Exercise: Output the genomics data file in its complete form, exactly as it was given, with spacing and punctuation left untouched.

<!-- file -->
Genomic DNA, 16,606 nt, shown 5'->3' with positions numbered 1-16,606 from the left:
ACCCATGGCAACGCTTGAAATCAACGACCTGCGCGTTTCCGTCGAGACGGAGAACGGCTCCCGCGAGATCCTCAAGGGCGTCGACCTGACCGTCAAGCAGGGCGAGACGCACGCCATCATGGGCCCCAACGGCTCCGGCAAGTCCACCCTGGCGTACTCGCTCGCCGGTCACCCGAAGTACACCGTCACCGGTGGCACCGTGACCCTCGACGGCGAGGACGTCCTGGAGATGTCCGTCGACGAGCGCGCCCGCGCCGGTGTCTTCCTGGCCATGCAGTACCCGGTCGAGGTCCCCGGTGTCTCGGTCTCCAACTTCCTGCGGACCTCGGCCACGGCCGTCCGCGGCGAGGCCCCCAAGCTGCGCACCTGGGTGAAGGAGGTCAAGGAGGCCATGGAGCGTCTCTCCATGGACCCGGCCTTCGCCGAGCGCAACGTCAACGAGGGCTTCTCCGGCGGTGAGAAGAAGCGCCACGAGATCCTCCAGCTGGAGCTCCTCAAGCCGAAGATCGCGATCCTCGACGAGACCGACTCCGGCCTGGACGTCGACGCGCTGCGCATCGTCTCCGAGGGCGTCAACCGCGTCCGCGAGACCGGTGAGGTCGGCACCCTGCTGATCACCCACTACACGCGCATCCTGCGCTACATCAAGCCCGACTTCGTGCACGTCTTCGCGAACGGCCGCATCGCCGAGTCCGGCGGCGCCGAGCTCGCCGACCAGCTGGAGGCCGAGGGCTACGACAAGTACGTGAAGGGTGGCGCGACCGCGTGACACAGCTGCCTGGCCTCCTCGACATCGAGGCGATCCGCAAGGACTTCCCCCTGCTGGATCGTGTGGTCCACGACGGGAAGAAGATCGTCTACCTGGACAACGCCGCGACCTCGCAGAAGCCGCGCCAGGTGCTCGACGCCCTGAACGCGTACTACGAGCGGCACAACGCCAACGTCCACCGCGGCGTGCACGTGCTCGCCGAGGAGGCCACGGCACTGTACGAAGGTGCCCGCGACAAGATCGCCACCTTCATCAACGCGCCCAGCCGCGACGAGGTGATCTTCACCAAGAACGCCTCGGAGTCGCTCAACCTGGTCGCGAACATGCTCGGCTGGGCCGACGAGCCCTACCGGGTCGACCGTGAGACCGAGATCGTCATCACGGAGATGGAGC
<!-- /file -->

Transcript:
Genomic DNA, 16,606 nt, shown 5'->3' with positions numbered 1-16,606 from the left:
ACCCATGGCAACGCTTGAAATCAACGACCTGCGCGTTTCCGTCGAGACGGAGAACGGCTCCCGCGAGATCCTCAAGGGCGTCGACCTGACCGTCAAGCAGGGCGAGACGCACGCCATCATGGGCCCCAACGGCTCCGGCAAGTCCACCCTGGCGTACTCGCTCGCCGGTCACCCGAAGTACACCGTCACCGGTGGCACCGTGACCCTCGACGGCGAGGACGTCCTGGAGATGTCCGTCGACGAGCGCGCCCGCGCCGGTGTCTTCCTGGCCATGCAGTACCCGGTCGAGGTCCCCGGTGTCTCGGTCTCCAACTTCCTGCGGACCTCGGCCACGGCCGTCCGCGGCGAGGCCCCCAAGCTGCGCACCTGGGTGAAGGAGGTCAAGGAGGCCATGGAGCGTCTCTCCATGGACCCGGCCTTCGCCGAGCGCAACGTCAACGAGGGCTTCTCCGGCGGTGAGAAGAAGCGCCACGAGATCCTCCAGCTGGAGCTCCTCAAGCCGAAGATCGCGATCCTCGACGAGACCGACTCCGGCCTGGACGTCGACGCGCTGCGCATCGTCTCCGAGGGCGTCAACCGCGTCCGCGAGACCGGTGAGGTCGGCACCCTGCTGATCACCCACTACACGCGCATCCTGCGCTACATCAAGCCCGACTTCGTGCACGTCTTCGCGAACGGCCGCATCGCCGAGTCCGGCGGCGCCGAGCTCGCCGACCAGCTGGAGGCCGAGGGCTACGACAAGTACGTGAAGGGTGGCGCGACCGCGTGACACAGCTGCCTGGCCTCCTCGACATCGAGGCGATCCGCAAGGACTTCCCCCTGCTGGATCGTGTGGTCCACGACGGGAAGAAGATCGTCTACCTGGACAACGCCGCGACCTCGCAGAAGCCGCGCCAGGTGCTCGACGCCCTGAACGCGTACTACGAGCGGCACAACGCCAACGTCCACCGCGGCGTGCACGTGCTCGCCGAGGAGGCCACGGCACTGTACGAAGGTGCCCGCGACAAGATCGCCACCTTCATCAACGCGCCCAGCCGCGACGAGGTGATCTTCACCAAGAACGCCTCGGAGTCGCTCAACCTGGTCGCGAACATGCTCGGCTGGGCCGACGAGCCCTACCGGGTCGACCGTGAGACCGAGATCGTCATCACGGAGATGGAGC